Next, I choose nib size, in this case 10. The idea is to draw a line, as precise as possible, around the image, overlapping, equally, the image and background. (Though possible using your mouse, the use of a pressure sensitive stylus and tablet makes the process much easier.) See Fig. 4. Once my outline was finished, I dropped the nib size to six and zoomed in to outline the window areas. After all the outlines were in place to my satisfaction, I chose the “Inside Fill” tool to place a fill color and pressed “OK.” The Cut out lab closes and the edited image appears in the Photopaint window.

Then, I chose “Save” and closed Photopaint. The results now appeared in my CorelDRAW document (Fig. 5). I included some text and 3D embellishments to finish the appearance. We’ll explore some “shadow” and 3D options in future articles, some of which I learned only by experimentation.

The preceding processes are only my recommendations as other options may be available. For instance, Tracing the bitmap is possible and then eliminating the offensive portions. The downside to this choice is that the photographic quality of the image is often somewhat compromised.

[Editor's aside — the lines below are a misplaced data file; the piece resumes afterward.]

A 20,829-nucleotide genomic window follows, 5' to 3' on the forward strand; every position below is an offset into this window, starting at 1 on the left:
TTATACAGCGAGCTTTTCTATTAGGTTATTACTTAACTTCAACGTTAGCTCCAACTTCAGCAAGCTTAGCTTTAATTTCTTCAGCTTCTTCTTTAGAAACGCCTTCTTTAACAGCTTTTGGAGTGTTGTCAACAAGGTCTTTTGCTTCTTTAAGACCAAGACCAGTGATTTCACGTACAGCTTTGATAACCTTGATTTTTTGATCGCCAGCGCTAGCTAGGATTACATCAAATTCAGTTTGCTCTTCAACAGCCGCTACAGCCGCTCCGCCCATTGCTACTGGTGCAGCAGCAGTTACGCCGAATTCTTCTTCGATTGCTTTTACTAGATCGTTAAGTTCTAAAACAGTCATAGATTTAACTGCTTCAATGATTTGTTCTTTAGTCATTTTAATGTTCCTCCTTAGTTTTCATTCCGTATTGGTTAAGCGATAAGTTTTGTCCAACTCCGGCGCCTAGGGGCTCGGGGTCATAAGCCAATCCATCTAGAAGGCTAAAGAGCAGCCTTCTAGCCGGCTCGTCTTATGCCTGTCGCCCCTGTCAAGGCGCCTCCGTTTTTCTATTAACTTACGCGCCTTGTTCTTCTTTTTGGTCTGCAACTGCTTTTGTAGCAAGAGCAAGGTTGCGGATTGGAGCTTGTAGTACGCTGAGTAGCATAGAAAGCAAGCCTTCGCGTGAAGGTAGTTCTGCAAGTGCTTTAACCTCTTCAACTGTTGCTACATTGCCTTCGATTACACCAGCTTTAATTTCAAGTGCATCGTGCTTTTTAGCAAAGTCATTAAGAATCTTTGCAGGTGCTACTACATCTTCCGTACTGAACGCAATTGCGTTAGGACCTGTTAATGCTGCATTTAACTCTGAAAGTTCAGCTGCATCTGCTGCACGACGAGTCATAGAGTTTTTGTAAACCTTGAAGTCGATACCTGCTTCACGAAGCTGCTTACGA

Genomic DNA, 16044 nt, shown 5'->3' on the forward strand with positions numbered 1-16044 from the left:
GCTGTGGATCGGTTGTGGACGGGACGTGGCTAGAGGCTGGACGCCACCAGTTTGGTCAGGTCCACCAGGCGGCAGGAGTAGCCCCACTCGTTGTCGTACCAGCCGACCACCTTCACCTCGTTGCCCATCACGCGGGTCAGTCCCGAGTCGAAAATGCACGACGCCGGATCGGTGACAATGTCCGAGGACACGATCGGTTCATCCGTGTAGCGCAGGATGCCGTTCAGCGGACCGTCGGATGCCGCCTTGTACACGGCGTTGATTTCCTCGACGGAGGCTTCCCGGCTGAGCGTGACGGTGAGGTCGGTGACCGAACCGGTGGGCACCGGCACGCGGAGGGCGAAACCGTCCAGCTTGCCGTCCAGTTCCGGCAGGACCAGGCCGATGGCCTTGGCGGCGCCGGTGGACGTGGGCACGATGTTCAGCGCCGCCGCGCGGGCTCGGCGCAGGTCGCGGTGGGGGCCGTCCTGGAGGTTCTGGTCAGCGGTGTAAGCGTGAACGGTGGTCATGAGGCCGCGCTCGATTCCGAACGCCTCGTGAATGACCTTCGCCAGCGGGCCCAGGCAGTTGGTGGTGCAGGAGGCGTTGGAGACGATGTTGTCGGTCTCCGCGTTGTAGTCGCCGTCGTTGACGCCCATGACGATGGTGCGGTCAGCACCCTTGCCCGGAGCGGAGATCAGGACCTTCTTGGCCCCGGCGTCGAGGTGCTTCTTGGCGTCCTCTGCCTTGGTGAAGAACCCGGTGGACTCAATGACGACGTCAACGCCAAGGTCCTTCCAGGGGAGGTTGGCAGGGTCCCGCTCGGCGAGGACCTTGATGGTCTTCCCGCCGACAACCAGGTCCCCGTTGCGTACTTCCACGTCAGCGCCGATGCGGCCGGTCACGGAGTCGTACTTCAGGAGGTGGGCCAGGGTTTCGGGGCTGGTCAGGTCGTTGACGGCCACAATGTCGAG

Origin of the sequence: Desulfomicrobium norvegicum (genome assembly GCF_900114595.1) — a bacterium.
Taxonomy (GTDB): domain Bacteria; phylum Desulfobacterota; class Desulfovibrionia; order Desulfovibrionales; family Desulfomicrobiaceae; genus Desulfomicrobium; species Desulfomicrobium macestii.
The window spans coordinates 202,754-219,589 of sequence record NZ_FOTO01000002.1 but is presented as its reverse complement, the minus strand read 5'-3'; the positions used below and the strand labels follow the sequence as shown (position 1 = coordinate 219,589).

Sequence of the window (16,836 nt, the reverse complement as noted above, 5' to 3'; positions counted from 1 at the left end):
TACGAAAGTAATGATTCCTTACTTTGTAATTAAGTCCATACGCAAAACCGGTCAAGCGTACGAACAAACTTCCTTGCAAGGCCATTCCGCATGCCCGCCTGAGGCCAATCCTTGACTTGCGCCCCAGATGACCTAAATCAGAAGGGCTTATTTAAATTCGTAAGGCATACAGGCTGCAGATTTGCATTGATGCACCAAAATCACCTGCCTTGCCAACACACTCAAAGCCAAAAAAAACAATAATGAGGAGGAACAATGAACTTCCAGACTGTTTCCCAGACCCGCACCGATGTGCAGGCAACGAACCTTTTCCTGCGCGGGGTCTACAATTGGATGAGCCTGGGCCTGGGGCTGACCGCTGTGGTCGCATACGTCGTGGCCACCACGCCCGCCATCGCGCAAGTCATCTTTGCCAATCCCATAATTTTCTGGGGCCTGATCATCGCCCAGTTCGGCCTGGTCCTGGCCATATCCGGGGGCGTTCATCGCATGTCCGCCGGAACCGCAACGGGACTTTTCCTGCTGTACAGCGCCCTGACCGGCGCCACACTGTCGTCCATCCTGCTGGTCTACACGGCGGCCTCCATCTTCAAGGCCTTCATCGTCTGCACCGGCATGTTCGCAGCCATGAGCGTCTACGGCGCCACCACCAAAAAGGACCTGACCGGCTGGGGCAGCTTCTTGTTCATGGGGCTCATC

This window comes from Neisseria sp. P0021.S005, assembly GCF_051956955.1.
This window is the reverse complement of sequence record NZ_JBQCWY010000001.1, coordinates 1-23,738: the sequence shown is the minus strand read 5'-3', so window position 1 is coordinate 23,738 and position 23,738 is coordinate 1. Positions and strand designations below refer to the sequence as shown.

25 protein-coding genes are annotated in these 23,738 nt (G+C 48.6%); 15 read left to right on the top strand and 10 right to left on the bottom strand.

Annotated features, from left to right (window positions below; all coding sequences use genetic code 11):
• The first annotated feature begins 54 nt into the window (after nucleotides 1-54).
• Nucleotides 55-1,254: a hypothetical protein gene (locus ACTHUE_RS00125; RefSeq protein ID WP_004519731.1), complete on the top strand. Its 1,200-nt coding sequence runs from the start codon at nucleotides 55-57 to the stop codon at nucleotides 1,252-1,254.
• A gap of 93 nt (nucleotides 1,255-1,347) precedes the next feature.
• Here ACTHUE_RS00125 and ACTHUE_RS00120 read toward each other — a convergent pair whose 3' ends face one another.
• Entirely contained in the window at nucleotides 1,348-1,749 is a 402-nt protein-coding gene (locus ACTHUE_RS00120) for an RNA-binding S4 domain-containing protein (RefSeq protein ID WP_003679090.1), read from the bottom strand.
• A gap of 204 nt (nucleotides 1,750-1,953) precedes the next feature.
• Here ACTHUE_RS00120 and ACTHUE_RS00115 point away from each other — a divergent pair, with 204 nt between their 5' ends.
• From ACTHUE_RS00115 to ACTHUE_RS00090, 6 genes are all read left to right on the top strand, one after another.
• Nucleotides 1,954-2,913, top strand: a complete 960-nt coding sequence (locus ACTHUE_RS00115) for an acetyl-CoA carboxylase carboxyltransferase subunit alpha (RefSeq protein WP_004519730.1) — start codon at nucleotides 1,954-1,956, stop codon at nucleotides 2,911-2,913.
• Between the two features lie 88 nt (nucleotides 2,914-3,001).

Another possibility, though more tedious and time consuming, is using the Bezier tool to draw around the desired image in CorelDRAW, then power-clip the bitmap into that object. Sometimes this works best, especially if you need an outside contour or outline applied to the image. Photopaint is not needed for this process as it is done entirely in CorelDRAW.

This is the process I used to create the image in Fig. 6. After drawing the outline shape with the Bezier tool, and being as accurate as possible, (after my initial drawing, I had to edit nodes to clean-up irregularities) I then drew around the inside windows, again with utmost accuracy, and then combined those inside objects with the outline I had drawn. Finally, when satisfied with my drawing, I power-clipped the bitmap into my drawn vector object. (Depending on the level of accuracy needed, this method may prove to be the best option, though more time consuming.)